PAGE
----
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English as a Second Language/Noun as adjective versus adjective


Dear Shannon,
Is there any difference in meaning between these two phrases?
(1) The centre point (noun acting as an adjective plus noun)
(2) The central point (adjective plus noun)
Thanks & best regards,
Antoine Ghannoum

As far as I can tell, they are generally the same.  However "central" is preferred, for example, "Central Park."  In your example, both could be used for a physical location, but if talking about a text, we would use the latter: "The central point of this document is the country's economic policy."

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Shannon Cole


I can answer questions related to learning the English and Spanish language.


I have taught ESL and Spanish since 1998 at the university and middle school levels. I am a native of the U.S., and have taught in both the U.S. and Mexico.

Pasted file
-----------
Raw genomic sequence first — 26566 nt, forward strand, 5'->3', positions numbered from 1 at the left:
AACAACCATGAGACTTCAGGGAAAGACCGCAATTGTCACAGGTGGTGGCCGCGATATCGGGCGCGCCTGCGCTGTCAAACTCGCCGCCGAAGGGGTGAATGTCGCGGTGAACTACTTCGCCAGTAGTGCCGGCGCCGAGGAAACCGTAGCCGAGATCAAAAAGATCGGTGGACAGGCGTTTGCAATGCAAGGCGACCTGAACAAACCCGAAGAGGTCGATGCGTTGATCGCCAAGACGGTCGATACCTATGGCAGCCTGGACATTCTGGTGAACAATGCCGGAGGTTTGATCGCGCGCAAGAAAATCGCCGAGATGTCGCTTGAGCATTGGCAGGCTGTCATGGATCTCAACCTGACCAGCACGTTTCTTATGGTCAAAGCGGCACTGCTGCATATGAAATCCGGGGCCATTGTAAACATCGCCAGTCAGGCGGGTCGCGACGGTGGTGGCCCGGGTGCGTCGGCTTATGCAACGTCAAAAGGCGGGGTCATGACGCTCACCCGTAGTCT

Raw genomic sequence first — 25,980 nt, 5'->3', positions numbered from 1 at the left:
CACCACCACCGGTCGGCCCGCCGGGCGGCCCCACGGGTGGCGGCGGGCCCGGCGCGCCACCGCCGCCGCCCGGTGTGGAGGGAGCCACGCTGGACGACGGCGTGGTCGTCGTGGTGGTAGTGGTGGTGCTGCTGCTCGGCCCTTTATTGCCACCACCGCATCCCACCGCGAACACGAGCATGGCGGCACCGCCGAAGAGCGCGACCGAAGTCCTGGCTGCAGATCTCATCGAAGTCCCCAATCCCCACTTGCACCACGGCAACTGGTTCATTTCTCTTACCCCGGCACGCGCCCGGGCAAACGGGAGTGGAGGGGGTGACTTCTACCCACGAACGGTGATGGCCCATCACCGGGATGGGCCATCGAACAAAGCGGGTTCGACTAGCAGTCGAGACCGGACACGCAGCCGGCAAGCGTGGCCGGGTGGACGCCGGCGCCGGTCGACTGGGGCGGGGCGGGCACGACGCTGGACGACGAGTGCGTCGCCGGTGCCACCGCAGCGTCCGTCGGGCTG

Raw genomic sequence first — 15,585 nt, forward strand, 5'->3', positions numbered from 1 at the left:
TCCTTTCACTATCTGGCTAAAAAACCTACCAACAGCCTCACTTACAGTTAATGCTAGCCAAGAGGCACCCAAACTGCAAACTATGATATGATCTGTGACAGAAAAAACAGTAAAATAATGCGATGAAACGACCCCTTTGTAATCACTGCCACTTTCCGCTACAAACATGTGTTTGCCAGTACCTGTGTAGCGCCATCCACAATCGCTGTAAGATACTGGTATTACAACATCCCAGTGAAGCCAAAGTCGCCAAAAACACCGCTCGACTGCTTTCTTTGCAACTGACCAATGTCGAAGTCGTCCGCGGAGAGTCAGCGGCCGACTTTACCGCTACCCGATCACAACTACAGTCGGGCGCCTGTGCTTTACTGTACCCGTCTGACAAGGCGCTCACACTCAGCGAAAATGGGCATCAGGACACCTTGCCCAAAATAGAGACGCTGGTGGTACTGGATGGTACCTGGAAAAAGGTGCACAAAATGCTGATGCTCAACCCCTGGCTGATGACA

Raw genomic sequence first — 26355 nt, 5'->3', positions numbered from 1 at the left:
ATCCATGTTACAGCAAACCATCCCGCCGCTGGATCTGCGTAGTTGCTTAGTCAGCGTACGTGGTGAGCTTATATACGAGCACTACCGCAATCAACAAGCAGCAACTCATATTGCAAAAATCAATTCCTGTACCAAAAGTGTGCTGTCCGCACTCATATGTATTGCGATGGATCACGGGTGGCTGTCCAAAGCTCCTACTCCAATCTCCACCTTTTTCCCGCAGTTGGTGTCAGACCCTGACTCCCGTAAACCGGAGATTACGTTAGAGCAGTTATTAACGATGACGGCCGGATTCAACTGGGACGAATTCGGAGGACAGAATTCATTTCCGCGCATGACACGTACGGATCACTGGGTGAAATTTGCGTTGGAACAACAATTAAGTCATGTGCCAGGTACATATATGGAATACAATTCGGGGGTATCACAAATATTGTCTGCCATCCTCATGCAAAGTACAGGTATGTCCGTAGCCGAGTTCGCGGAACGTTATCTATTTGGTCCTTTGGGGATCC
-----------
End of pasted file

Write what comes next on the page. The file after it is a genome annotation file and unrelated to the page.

I am owner and operator of, an online language school.

Georgia TESOL in Action (1999)

B.A. in Spanish; M.Ed. in Language Education

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I have clients worldwide, some who want their documents proofread, and others who take lessons with me through the Internet. Some work at high-profile companies and government organizations. Besides the U.S. and Mexico, my recent students come from South Korea, Switzerland, Turkey, Colombia, Russia, Italy, Paraguay, China, Japan, the Philippines, and Saudi Arabia.

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